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September, 2009:

SF Judge Comes Down on GM Sugar Beets

Today in San Francisco a judge worried about “the potential elimination of a farmer’s choice to grow non-genetically engineered crops, or a consumer’s choice to eat non-genetically engineered food.”, ruled that the USDA broke the law when it approved herbicide resistant sugar beets for sale.

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Sugar beet. Ironically an organic one Photo: medesrocha, Flickr.

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Very Irritated

I noticed a major drop off in traffic back in July (on the order of 50%). Since that coincided with a substantial drop off in my updates over the summer I didn’t think much of it. Recently I got suspicious and checked out the top keywords on my site using google webmaster tools. Corn doesn’t even show up until #13, all the spots above it were taken up with drug names and even less savory words.

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Updating the Blogroll

I’ve recently started following two more plant/ag blogs* that are both so interesting I want to share them with all of you:

First of all they have exciting perspectives and information. The author of Plants are the Strangest People has personal experience with literally hundreds of plant species.** While I can talk about the principles behind plant breeding and crop improvement***, writer of The Scientist Gardener works in the field and is a fountain of interesting posts.

That would be enough on its own, but to be honest I’ll also disclose that the authors are based in regions I’m unashamedly biased towards (central Iowa and central New York respectively) and were kind enough to link here (I discovered their blogs when their web addresses started popping up in the sources of my incoming traffic).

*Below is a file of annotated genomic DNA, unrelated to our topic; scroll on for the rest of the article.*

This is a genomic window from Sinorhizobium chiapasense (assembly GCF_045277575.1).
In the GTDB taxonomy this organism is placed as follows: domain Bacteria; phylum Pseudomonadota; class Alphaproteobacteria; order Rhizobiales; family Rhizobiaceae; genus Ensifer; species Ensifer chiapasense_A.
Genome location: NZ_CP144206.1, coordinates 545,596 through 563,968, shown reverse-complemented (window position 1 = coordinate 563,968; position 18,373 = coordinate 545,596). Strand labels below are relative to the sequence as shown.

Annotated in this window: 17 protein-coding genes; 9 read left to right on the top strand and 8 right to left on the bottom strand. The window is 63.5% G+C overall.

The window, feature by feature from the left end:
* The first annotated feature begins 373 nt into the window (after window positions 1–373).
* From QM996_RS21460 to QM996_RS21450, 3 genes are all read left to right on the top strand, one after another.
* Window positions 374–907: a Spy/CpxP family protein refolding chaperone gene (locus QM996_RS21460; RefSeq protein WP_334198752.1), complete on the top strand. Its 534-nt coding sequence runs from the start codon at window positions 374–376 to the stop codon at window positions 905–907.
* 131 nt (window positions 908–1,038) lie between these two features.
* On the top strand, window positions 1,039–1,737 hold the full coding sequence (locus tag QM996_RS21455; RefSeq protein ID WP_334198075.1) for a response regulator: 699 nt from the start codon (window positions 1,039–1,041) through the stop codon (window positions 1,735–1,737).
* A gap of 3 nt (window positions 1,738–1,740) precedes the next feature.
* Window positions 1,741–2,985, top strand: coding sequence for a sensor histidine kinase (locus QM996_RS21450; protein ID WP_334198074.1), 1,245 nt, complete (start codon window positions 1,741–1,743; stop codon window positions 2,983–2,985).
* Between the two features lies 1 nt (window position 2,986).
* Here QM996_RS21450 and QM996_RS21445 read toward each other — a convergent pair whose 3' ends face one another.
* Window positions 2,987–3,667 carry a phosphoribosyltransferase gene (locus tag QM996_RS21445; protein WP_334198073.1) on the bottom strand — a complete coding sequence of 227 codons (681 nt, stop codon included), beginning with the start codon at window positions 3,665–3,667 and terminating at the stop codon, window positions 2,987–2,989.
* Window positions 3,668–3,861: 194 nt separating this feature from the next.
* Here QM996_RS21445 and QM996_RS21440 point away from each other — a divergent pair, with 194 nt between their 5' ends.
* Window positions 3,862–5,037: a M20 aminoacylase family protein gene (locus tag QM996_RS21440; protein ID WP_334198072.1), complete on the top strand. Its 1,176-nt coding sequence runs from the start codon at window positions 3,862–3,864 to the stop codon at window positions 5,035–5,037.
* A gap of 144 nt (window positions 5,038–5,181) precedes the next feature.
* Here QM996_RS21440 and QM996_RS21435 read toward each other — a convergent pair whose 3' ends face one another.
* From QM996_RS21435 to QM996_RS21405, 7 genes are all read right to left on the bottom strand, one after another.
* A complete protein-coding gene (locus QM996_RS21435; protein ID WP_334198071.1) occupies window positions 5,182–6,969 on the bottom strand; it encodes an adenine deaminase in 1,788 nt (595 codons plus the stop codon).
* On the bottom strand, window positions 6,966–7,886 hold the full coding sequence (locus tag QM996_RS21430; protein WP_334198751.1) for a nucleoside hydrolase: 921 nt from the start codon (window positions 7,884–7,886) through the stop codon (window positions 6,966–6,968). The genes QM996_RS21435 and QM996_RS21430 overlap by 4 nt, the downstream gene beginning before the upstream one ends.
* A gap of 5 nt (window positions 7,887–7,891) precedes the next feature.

*The highly observant will have noticed links to these blogs were added to the blogroll (which I’ve moved farther up as it was previously getting lost in the clutter of the right-hand column) yesterday evening.
**Sadly the only species I’ve grown for my own research are Corn, Sorghum, and Arabidopsis. Beyond that I can draw on the knowledge I gained though social connections. For example: once dating a girl who worked on Soybeans, working next to a lab that studied Tomatoes, having a TA who worked in a Wheat genomics, or interviewing in a Carrot and Garlic breeding lab. A serious drawback of molecular biology (and even more so now that I’m moving into comparative genomics) is on a day to day basis we’re exposed to only a tiny fraction of the great diversity within the world of plants.
***I can’t be grateful enough that I was able to fit “Genetic Improvement of Crop Plants” a course in the plant breeding department into my schedule as an undergrad. That course, along with “Molecular Biology and Genetic Engineering of Plants” have proven incredibly useful when I get into the more applied side of plant biology. (On the more basic research side I’m  indebted to “Plant Development” and “Advanced Plant Genetics”)